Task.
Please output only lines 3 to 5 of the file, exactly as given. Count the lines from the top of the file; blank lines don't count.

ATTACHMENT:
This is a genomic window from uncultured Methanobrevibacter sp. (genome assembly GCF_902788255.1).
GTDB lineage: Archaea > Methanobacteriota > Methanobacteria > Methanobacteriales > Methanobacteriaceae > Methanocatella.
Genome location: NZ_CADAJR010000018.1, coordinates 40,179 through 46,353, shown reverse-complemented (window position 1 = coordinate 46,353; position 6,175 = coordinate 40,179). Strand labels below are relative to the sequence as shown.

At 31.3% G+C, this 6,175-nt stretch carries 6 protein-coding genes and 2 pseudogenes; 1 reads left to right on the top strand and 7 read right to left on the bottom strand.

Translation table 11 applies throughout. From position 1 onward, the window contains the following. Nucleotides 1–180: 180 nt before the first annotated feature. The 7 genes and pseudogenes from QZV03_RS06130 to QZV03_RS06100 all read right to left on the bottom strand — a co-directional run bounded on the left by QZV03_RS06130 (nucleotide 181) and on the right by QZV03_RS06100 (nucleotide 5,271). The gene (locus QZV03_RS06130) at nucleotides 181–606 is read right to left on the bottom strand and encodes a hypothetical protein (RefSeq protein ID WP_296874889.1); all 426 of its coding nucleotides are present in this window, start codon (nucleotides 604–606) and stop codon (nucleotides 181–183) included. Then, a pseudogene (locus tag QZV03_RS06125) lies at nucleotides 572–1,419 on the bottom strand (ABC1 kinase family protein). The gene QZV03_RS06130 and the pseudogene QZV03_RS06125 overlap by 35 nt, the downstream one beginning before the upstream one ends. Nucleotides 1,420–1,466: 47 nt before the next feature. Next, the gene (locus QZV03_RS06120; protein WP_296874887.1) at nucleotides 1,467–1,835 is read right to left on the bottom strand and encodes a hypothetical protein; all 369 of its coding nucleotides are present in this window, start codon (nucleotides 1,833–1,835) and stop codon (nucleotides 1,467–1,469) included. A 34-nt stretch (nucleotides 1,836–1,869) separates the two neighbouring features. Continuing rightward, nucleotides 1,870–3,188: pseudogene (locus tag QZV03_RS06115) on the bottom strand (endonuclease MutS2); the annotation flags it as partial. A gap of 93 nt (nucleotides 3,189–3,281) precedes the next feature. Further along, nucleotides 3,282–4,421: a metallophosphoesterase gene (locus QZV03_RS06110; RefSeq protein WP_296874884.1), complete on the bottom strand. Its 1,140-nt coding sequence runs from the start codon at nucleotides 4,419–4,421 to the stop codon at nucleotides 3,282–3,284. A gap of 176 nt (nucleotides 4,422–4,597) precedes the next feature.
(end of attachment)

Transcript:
Genome location: NZ_CADAJR010000018.1, coordinates 40,179 through 46,353, shown reverse-complemented (window position 1 = coordinate 46,353; position 6,175 = coordinate 40,179). Strand labels below are relative to the sequence as shown.

At 31.3% G+C, this 6,175-nt stretch carries 6 protein-coding genes and 2 pseudogenes; 1 reads left to right on the top strand and 7 read right to left on the bottom strand.

Translation table 11 applies throughout. From position 1 onward, the window contains the following. Nucleotides 1–180: 180 nt before the first annotated feature. The 7 genes and pseudogenes from QZV03_RS06130 to QZV03_RS06100 all read right to left on the bottom strand — a co-directional run bounded on the left by QZV03_RS06130 (nucleotide 181) and on the right by QZV03_RS06100 (nucleotide 5,271). The gene (locus QZV03_RS06130) at nucleotides 181–606 is read right to left on the bottom strand and encodes a hypothetical protein (RefSeq protein ID WP_296874889.1); all 426 of its coding nucleotides are present in this window, start codon (nucleotides 604–606) and stop codon (nucleotides 181–183) included. Then, a pseudogene (locus tag QZV03_RS06125) lies at nucleotides 572–1,419 on the bottom strand (ABC1 kinase family protein). The gene QZV03_RS06130 and the pseudogene QZV03_RS06125 overlap by 35 nt, the downstream one beginning before the upstream one ends. Nucleotides 1,420–1,466: 47 nt before the next feature. Next, the gene (locus QZV03_RS06120; protein WP_296874887.1) at nucleotides 1,467–1,835 is read right to left on the bottom strand and encodes a hypothetical protein; all 369 of its coding nucleotides are present in this window, start codon (nucleotides 1,833–1,835) and stop codon (nucleotides 1,467–1,469) included. A 34-nt stretch (nucleotides 1,836–1,869) separates the two neighbouring features. Continuing rightward, nucleotides 1,870–3,188: pseudogene (locus tag QZV03_RS06115) on the bottom strand (endonuclease MutS2); the annotation flags it as partial. A gap of 93 nt (nucleotides 3,189–3,281) precedes the next feature. Further along, nucleotides 3,282–4,421: a metallophosphoesterase gene (locus QZV03_RS06110; RefSeq protein WP_296874884.1), complete on the bottom strand. Its 1,140-nt coding sequence runs from the start codon at nucleotides 4,419–4,421 to the stop codon at nucleotides 3,282–3,284. A gap of 176 nt (nucleotides 4,422–4,597) precedes the next feature.